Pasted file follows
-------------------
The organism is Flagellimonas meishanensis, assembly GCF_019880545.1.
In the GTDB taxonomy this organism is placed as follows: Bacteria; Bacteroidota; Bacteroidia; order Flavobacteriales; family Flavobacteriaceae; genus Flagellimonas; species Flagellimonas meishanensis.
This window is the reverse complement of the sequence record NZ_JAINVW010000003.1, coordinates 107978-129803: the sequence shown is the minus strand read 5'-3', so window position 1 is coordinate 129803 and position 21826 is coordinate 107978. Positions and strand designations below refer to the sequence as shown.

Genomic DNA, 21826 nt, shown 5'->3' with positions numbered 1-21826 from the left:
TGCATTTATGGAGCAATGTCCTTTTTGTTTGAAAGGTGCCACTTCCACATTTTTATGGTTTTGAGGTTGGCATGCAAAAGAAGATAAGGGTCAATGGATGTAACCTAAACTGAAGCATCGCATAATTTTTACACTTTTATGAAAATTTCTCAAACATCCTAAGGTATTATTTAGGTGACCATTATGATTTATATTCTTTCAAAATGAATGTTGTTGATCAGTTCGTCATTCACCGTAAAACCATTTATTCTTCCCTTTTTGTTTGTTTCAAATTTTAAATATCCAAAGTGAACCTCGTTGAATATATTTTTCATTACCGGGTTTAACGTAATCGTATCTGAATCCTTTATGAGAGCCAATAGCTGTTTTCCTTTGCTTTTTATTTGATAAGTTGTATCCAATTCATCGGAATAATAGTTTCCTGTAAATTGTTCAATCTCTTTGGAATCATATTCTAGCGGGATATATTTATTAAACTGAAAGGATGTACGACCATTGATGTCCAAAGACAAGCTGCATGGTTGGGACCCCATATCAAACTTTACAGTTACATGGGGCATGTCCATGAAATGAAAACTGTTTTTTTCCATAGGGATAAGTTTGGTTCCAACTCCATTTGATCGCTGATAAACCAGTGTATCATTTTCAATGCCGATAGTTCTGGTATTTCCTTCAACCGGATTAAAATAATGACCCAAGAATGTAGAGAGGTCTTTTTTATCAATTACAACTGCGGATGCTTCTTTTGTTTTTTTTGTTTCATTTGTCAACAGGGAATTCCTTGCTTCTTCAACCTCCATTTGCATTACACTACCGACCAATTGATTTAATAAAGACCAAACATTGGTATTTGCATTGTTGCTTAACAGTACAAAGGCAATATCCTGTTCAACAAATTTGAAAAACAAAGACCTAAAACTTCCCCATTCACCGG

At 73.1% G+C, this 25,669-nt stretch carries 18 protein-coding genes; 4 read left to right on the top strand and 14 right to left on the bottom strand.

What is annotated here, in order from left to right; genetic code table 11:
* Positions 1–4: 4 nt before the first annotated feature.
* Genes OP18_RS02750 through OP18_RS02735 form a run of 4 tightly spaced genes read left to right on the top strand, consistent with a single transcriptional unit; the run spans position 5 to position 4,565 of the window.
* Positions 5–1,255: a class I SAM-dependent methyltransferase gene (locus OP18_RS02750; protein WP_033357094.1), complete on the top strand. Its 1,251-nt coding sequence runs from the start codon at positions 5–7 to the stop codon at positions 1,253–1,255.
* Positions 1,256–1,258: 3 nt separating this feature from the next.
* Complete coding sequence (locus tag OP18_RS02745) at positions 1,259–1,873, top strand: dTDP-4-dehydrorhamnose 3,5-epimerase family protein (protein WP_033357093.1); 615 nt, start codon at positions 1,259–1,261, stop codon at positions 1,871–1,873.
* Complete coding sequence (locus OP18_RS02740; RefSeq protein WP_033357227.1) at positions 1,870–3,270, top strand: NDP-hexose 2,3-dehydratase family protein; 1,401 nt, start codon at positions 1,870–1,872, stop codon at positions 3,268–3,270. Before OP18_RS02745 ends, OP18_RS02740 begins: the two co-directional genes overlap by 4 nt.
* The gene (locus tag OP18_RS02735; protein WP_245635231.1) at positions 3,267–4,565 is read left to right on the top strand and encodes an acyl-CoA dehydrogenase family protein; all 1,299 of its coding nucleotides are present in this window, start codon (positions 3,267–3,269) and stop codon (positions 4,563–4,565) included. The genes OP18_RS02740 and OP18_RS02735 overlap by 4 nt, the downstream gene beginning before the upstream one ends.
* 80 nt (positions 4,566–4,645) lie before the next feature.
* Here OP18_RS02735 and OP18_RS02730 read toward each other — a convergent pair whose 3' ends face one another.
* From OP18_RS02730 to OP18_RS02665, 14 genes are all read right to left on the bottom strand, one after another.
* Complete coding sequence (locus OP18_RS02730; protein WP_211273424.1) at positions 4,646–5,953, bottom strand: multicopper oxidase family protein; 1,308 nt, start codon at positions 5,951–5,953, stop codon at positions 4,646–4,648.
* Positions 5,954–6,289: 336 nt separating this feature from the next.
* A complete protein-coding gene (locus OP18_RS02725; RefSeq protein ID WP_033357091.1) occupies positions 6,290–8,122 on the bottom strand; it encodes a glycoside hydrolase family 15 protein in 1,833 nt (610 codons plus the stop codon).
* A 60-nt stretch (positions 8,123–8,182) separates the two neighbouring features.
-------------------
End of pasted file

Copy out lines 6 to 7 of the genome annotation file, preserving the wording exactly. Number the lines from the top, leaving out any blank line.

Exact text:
At 73.1% G+C, this 25,669-nt stretch carries 18 protein-coding genes; 4 read left to right on the top strand and 14 right to left on the bottom strand.

What is annotated here, in order from left to right; genetic code table 11: